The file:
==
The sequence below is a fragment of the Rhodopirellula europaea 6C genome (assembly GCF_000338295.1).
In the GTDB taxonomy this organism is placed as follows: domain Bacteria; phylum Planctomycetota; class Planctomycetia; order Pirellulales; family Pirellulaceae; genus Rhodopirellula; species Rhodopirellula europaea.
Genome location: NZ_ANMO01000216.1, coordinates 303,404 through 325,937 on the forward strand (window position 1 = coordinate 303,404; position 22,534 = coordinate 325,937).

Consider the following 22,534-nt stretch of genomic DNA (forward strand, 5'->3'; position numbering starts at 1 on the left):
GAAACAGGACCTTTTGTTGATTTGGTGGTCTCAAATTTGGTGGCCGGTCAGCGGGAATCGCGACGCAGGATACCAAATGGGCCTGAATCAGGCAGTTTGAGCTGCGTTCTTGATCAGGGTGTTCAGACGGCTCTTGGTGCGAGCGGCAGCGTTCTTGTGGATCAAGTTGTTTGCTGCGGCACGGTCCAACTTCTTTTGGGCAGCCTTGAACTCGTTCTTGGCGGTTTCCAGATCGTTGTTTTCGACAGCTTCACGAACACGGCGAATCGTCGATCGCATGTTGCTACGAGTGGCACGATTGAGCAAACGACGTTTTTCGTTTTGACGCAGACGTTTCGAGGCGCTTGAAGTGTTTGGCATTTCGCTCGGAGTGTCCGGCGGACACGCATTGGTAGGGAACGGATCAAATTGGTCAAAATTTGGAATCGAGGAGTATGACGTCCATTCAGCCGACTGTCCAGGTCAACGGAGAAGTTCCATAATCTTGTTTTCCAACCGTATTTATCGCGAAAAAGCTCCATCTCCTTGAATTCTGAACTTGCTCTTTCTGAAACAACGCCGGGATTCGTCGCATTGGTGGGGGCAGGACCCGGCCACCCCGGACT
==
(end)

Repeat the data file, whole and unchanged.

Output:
The sequence below is a fragment of the Rhodopirellula europaea 6C genome (assembly GCF_000338295.1).
In the GTDB taxonomy this organism is placed as follows: domain Bacteria; phylum Planctomycetota; class Planctomycetia; order Pirellulales; family Pirellulaceae; genus Rhodopirellula; species Rhodopirellula europaea.
Genome location: NZ_ANMO01000216.1, coordinates 303,404 through 325,937 on the forward strand (window position 1 = coordinate 303,404; position 22,534 = coordinate 325,937).

Consider the following 22,534-nt stretch of genomic DNA (forward strand, 5'->3'; position numbering starts at 1 on the left):
GAAACAGGACCTTTTGTTGATTTGGTGGTCTCAAATTTGGTGGCCGGTCAGCGGGAATCGCGACGCAGGATACCAAATGGGCCTGAATCAGGCAGTTTGAGCTGCGTTCTTGATCAGGGTGTTCAGACGGCTCTTGGTGCGAGCGGCAGCGTTCTTGTGGATCAAGTTGTTTGCTGCGGCACGGTCCAACTTCTTTTGGGCAGCCTTGAACTCGTTCTTGGCGGTTTCCAGATCGTTGTTTTCGACAGCTTCACGAACACGGCGAATCGTCGATCGCATGTTGCTACGAGTGGCACGATTGAGCAAACGACGTTTTTCGTTTTGACGCAGACGTTTCGAGGCGCTTGAAGTGTTTGGCATTTCGCTCGGAGTGTCCGGCGGACACGCATTGGTAGGGAACGGATCAAATTGGTCAAAATTTGGAATCGAGGAGTATGACGTCCATTCAGCCGACTGTCCAGGTCAACGGAGAAGTTCCATAATCTTGTTTTCCAACCGTATTTATCGCGAAAAAGCTCCATCTCCTTGAATTCTGAACTTGCTCTTTCTGAAACAACGCCGGGATTCGTCGCATTGGTGGGGGCAGGACCCGGCCACCCCGGACT